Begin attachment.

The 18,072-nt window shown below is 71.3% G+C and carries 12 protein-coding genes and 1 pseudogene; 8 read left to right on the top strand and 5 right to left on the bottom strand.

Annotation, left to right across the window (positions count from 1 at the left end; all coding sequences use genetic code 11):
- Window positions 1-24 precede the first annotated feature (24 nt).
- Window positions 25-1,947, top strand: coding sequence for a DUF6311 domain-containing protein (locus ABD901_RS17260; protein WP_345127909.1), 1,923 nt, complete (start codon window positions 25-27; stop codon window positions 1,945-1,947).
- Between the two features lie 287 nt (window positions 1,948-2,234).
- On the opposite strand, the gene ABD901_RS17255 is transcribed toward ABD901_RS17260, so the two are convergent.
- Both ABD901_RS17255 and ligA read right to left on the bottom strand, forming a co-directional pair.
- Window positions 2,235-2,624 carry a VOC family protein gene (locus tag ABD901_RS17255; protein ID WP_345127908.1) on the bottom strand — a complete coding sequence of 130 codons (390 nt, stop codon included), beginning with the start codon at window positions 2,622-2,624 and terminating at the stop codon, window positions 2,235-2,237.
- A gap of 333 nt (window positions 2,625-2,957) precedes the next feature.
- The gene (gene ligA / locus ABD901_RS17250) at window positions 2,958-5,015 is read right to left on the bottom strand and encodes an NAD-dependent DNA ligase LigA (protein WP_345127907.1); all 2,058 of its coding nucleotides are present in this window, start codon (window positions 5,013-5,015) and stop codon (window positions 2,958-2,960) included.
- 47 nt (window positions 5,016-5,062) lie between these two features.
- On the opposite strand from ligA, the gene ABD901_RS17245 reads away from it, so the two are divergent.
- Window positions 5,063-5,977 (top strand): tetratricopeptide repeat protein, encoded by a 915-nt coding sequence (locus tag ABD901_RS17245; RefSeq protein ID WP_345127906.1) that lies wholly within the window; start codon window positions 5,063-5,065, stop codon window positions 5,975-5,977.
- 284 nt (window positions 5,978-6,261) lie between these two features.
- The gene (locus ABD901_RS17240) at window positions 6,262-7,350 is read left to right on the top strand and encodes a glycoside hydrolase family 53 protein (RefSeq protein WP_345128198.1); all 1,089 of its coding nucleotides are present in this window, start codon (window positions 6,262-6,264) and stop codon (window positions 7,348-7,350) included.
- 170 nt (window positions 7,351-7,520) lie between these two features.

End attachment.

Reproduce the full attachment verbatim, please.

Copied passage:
The 18,072-nt window shown below is 71.3% G+C and carries 12 protein-coding genes and 1 pseudogene; 8 read left to right on the top strand and 5 right to left on the bottom strand.

Annotation, left to right across the window (positions count from 1 at the left end; all coding sequences use genetic code 11):
- Window positions 1-24 precede the first annotated feature (24 nt).
- Window positions 25-1,947, top strand: coding sequence for a DUF6311 domain-containing protein (locus ABD901_RS17260; protein WP_345127909.1), 1,923 nt, complete (start codon window positions 25-27; stop codon window positions 1,945-1,947).
- Between the two features lie 287 nt (window positions 1,948-2,234).
- On the opposite strand, the gene ABD901_RS17255 is transcribed toward ABD901_RS17260, so the two are convergent.
- Both ABD901_RS17255 and ligA read right to left on the bottom strand, forming a co-directional pair.
- Window positions 2,235-2,624 carry a VOC family protein gene (locus tag ABD901_RS17255; protein ID WP_345127908.1) on the bottom strand — a complete coding sequence of 130 codons (390 nt, stop codon included), beginning with the start codon at window positions 2,622-2,624 and terminating at the stop codon, window positions 2,235-2,237.
- A gap of 333 nt (window positions 2,625-2,957) precedes the next feature.
- The gene (gene ligA / locus ABD901_RS17250) at window positions 2,958-5,015 is read right to left on the bottom strand and encodes an NAD-dependent DNA ligase LigA (protein WP_345127907.1); all 2,058 of its coding nucleotides are present in this window, start codon (window positions 5,013-5,015) and stop codon (window positions 2,958-2,960) included.
- 47 nt (window positions 5,016-5,062) lie between these two features.
- On the opposite strand from ligA, the gene ABD901_RS17245 reads away from it, so the two are divergent.
- Window positions 5,063-5,977 (top strand): tetratricopeptide repeat protein, encoded by a 915-nt coding sequence (locus tag ABD901_RS17245; RefSeq protein ID WP_345127906.1) that lies wholly within the window; start codon window positions 5,063-5,065, stop codon window positions 5,975-5,977.
- 284 nt (window positions 5,978-6,261) lie between these two features.
- The gene (locus ABD901_RS17240) at window positions 6,262-7,350 is read left to right on the top strand and encodes a glycoside hydrolase family 53 protein (RefSeq protein WP_345128198.1); all 1,089 of its coding nucleotides are present in this window, start codon (window positions 6,262-6,264) and stop codon (window positions 7,348-7,350) included.
- 170 nt (window positions 7,351-7,520) lie between these two features.